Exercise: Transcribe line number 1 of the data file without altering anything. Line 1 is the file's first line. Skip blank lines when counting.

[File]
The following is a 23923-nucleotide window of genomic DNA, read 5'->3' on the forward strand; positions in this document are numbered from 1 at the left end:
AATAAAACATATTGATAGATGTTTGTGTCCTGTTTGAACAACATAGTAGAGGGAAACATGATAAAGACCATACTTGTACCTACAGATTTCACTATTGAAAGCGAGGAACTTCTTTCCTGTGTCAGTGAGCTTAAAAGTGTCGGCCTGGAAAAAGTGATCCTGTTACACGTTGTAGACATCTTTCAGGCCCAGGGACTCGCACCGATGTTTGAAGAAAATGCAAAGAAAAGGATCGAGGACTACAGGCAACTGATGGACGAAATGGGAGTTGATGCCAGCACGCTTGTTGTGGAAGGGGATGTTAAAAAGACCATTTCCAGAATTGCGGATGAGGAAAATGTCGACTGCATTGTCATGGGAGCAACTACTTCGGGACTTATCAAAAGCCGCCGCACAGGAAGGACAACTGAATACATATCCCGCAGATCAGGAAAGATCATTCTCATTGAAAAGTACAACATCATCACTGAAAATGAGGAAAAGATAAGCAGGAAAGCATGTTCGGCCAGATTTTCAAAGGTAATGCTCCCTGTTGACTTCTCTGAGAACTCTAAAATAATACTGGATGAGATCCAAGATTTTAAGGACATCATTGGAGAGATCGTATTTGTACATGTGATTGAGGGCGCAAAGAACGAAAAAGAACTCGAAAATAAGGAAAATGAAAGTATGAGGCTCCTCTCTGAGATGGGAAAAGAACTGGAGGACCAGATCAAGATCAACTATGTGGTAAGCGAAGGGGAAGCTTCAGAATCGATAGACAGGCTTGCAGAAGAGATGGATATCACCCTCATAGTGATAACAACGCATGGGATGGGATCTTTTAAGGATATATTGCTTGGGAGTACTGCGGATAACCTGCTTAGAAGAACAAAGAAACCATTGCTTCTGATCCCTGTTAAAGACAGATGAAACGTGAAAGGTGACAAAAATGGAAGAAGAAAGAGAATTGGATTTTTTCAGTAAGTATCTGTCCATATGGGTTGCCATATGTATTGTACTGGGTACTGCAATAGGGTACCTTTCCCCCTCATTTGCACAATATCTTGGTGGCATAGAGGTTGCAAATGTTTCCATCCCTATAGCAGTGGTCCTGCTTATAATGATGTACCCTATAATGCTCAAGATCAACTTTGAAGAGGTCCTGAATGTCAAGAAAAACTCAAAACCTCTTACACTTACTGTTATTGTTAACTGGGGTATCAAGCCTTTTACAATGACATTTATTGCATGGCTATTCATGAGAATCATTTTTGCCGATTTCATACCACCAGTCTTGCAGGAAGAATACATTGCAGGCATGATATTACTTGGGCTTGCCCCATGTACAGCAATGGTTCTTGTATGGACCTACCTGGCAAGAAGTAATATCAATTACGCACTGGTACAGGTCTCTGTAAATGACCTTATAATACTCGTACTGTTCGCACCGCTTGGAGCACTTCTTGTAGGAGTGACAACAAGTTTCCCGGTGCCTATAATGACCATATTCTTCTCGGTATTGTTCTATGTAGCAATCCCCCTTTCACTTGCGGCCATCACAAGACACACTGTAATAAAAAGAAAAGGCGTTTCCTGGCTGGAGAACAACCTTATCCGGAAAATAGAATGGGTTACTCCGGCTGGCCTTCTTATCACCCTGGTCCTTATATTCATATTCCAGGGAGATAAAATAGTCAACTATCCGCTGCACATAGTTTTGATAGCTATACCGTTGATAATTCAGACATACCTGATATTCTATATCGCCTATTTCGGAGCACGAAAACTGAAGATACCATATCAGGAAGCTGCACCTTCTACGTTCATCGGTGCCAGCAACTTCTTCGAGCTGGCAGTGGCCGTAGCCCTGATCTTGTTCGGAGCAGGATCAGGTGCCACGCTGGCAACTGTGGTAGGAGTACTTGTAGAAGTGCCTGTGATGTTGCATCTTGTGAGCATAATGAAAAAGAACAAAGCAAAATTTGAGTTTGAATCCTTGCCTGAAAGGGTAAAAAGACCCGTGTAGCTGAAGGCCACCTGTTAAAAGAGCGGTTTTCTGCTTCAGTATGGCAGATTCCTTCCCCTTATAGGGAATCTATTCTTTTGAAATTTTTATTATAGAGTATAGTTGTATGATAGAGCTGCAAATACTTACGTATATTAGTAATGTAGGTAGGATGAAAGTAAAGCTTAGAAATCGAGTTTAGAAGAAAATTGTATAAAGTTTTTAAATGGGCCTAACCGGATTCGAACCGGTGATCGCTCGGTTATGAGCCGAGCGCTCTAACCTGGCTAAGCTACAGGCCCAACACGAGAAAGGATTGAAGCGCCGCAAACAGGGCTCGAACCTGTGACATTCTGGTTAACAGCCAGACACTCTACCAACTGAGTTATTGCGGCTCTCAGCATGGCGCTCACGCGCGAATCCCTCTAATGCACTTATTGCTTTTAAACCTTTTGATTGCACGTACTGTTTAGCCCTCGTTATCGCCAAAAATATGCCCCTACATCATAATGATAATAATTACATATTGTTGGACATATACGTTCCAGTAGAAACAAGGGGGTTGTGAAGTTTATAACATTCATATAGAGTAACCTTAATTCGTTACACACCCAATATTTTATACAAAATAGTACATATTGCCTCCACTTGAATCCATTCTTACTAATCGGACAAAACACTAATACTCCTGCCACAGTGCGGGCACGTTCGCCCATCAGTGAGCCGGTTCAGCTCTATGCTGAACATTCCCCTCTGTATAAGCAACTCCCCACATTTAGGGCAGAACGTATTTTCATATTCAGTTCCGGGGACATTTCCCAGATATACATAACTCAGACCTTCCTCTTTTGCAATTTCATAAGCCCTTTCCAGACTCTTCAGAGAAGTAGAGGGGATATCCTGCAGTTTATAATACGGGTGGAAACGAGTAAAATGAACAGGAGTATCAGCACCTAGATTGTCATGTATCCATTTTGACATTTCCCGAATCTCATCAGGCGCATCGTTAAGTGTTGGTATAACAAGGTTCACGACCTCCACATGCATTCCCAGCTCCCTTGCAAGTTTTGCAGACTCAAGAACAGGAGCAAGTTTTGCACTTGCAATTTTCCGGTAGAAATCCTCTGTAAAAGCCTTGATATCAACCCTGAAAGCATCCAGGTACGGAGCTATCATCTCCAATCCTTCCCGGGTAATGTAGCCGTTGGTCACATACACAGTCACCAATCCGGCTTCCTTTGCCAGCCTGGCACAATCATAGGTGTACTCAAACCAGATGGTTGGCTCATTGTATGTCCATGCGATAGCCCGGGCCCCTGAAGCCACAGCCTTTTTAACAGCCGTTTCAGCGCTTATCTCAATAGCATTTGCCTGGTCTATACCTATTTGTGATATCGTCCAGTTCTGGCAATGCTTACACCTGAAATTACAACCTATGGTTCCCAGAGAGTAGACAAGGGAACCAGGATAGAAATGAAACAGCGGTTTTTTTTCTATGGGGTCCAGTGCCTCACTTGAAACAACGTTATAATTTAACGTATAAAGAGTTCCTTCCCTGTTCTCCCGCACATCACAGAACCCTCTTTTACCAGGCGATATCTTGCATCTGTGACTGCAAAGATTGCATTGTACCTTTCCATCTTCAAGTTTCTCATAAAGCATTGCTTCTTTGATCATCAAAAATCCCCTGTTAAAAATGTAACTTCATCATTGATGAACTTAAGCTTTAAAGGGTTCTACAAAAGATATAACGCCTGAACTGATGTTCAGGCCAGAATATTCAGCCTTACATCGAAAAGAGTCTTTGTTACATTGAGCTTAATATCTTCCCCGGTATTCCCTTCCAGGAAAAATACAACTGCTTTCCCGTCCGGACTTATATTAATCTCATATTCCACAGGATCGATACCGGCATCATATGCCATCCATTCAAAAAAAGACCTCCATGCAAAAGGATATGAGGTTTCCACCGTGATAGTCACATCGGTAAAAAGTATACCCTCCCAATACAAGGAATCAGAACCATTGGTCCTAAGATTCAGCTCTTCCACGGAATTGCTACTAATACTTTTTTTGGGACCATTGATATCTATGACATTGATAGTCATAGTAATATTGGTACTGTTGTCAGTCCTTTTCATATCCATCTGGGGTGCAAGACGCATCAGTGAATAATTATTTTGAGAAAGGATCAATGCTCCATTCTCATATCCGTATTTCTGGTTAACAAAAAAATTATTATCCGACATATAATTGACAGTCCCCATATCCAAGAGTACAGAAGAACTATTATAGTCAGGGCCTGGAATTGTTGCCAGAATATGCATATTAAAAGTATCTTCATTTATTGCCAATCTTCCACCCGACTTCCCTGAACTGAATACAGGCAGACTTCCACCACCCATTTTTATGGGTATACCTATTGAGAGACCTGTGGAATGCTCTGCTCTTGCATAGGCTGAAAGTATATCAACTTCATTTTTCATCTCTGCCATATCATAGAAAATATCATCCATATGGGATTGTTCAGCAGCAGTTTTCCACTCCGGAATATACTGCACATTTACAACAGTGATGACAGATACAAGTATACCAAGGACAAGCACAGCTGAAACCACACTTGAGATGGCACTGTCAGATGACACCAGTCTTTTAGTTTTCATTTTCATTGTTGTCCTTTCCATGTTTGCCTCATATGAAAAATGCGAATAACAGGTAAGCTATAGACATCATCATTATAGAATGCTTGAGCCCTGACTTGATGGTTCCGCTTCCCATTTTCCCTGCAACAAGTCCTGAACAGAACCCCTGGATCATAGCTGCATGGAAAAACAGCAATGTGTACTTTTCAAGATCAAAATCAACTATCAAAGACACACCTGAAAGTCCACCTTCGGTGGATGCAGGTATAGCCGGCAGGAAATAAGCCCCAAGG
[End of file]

The following is a 23923-nucleotide window of genomic DNA, read 5'->3' on the forward strand; positions in this document are numbered from 1 at the left end: